The Entrepreneurship Spotlight Challenge uncovers cutting-edge practices at the forefront of entrepreneurship in business education
AACSB International (AACSB), the world’s largest global education network, recognized Syracuse University’s Martin J. Whitman School of Management (Whitman School), for its commitment to creating and incubating cutting-edge business innovations and fostering entrepreneurship in the next generation of business leaders. The Whitman School is one of 35 business schools around the globe to earn this distinction, and one of only 15 entrepreneurship programs.
A total of 120 nominations were submitted by AACSB-accredited schools across 34 countries, all of which highlighted unique approaches to fostering and developing entrepreneurship in undergraduate and graduate students.
The Whitman School was recognized for its submission centered on the Entrepreneurship and Emerging Enterprises (EEE) program, which teaches approximately 2,500 students per year at undergraduate, masters and doctoral levels. The EEE program is unique due to its four teaching tracks that prepare students for future careers in new venture creation, corporate entrepreneurship, social entrepreneurship and family business, allowing students to be well-suited for the unique challenges in any entrepreneurial setting, including new and old companies, small and large organizations, not-for-profits and family businesses.
“We are honored to be recognized by the AACSB as being at the forefront of entrepreneurship education globally,” said Alexander McKelvie, department chair. “The EEE team has worked hard for many years to develop cutting-edge educational experiences, and to transform students’ mindsets and skillsets to excel in an entrepreneurial economy. We have seen our students and alumni succeed throughout their careers, and we appreciate that the AACSB also views our dedication to offering a world-class program and student experience as exemplary.”
The EEE undergraduate curriculum combines classroom time with experiential learning opportunities and real-world business practice. Culminating in a senior year capstone experience where all students start a high-growth new venture and present it to a panel of external judges, EEE students gain invaluable hands-on experiences through intensive and interactive group-oriented projects. The one-year M.S. in entrepreneurship (MSE) program is designed for students who want a “mini-MBA” with a key focus on entrepreneurship. The program offers a rigorous entrepreneurial immersion with a large number of hands-on experiential learning courses. The newest offering, an online MSE, will launch in May 2017. Many of the experiential learning experiences are offered to all students on campus in conjunction with the Falcone Center for Entrepreneurship, including the on-campus business incubator, The Couri Hatchery, whose occupants have collectively raised more than $3.4 million in external capital. Many Hatchery alumni have gone on to become successful business owners.
“EEE students, as part of their experiential learning, have the opportunity in each and every one of their classes to work on their own business or on someone else’s business,” said McKelvie. “Our focus is to bridge student learning with the many community outreach programs that we offer, such as the the WISE (Women Igniting the Spirit of Entrepreneurship) Business Center, the South Side Innovation Center and veteran’s entrepreneurship training, such as the Barnes Family Entrepreneurship Bootcamp for Veterans with Disabilities (EBV) program. This hand’s on focus truly helps set our program apart.”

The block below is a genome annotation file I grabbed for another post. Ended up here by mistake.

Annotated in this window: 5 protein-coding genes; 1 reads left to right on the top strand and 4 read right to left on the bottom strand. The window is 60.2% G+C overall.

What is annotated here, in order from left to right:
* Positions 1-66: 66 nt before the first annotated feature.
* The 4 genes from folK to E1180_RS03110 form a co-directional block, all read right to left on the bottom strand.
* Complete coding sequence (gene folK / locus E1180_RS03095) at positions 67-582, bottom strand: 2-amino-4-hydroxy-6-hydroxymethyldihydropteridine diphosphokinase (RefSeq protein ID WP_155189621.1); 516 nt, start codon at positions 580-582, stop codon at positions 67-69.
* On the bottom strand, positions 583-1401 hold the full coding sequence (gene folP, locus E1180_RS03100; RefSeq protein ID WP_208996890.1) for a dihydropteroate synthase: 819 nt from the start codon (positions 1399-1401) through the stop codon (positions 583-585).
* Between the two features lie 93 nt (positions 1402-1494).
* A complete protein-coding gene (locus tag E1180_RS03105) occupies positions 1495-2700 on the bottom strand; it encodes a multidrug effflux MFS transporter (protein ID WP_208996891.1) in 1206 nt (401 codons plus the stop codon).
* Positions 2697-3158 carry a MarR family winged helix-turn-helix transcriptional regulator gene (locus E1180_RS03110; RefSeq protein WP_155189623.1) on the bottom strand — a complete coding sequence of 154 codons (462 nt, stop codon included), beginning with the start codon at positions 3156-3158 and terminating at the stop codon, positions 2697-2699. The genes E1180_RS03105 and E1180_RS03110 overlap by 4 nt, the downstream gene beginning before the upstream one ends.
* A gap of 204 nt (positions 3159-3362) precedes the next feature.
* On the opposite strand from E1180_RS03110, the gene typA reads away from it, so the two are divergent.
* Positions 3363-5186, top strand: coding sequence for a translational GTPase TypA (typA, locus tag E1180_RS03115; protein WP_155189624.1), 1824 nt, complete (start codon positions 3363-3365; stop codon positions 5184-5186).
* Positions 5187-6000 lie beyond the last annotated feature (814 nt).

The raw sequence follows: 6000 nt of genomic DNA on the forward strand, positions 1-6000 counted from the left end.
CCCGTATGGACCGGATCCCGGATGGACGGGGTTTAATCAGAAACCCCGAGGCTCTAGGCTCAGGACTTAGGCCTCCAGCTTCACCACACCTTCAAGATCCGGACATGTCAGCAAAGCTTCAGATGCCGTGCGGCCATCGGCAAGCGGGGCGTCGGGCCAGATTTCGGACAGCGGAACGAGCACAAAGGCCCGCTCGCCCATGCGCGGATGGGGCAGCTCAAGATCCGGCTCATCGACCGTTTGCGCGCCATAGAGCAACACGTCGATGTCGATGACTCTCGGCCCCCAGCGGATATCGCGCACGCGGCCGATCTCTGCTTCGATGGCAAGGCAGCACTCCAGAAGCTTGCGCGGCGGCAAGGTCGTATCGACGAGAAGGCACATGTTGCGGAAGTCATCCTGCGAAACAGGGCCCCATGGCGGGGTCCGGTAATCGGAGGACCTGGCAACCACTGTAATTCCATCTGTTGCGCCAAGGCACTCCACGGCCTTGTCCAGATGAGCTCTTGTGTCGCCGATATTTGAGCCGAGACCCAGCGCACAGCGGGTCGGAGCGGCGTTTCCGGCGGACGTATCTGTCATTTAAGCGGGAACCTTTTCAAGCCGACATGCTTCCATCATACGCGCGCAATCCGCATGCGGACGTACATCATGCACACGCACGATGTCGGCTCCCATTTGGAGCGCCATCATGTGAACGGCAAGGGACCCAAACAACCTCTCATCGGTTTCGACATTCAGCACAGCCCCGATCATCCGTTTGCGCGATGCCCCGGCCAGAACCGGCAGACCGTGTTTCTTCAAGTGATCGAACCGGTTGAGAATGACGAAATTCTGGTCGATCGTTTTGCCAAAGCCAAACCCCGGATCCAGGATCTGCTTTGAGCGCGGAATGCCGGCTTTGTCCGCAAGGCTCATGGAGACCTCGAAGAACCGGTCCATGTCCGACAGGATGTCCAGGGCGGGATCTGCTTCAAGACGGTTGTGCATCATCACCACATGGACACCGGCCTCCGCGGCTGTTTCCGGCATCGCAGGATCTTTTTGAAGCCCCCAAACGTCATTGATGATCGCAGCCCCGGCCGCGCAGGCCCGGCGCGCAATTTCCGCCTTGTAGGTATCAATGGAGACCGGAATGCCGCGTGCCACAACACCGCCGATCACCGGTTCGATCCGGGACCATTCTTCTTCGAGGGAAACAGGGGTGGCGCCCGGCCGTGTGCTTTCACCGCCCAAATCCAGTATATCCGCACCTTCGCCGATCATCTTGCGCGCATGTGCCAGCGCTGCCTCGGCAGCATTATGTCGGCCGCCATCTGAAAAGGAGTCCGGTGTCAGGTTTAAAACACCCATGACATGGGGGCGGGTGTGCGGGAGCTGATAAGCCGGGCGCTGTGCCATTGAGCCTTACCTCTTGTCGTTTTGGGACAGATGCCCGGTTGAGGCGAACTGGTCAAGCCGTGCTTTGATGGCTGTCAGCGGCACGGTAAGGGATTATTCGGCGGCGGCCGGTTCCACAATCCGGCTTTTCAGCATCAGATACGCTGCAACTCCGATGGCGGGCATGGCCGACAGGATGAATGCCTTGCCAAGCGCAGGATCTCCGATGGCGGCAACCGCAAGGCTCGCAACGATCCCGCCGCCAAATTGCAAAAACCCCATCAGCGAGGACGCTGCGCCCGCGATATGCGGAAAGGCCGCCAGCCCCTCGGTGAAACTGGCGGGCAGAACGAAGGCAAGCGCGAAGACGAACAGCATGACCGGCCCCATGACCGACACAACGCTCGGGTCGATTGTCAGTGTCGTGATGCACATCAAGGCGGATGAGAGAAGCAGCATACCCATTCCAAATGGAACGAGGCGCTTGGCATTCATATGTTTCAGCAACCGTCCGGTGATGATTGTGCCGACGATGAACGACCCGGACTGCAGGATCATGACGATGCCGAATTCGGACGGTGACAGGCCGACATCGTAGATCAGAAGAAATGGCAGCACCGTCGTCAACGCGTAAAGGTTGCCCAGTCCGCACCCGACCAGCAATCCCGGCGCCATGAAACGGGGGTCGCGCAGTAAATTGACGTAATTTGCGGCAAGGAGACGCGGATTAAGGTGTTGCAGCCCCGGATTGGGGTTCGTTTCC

In its inaugural year, AACSB’s Entrepreneurship Spotlight Challenge highlights AACSB-accredited schools that deliver innovative and creative best practices through a range of distinctive entrepreneurship programs, or through a variety of impactful center formats. Accredited schools were invited to submit one example of how they demonstrate a unique commitment to student learning, while providing opportunities for students to gain the skills required to be successful in business—whether it’s in a startup or within a world-renowned corporation. Central to the challenge was uncovering schools’ unique approaches to engaging the business community, expanding the reach of education beyond the classroom and positively impacting society.
“I am pleased to recognize the Whitman School for its commitment to developing thoughtful, dynamic education experiences that instill entrepreneurship and creative thinking in its students,” said Thomas R. Robinson, president and chief executive officer of AACSB International. “Entrepreneurship is about problem-solving and working to make improvements – whether on a business or society at large – and AACSB celebrates the Whitman School for striving to instill that same sense of responsibility in its business education curriculum.”
As part of the selection process, the nominations were reviewed by a panel of corporate leaders from a variety of disciplines, including venture capital, consulting, and accounting. Core to the Collective Vision for the industry, AACSB supports the collaboration of business practice with business education. By integrating the perspectives of business professionals into the selection process, relevant impact could be identified.
To view the selected nominations, and to learn more about the review panel, visit http://www.aacsb.edu/esc.
Latest posts by Kerri Howell (see all)
- Syracuse University’s Whitman School of Management Ranked in Poets&Quants’ Best Undergraduate Business Schools 2017 - December 5, 2017
- Innovation Orange: Professor Burak Kazaz - December 3, 2017
- Sustainability Projects Help Local Businesses - November 30, 2017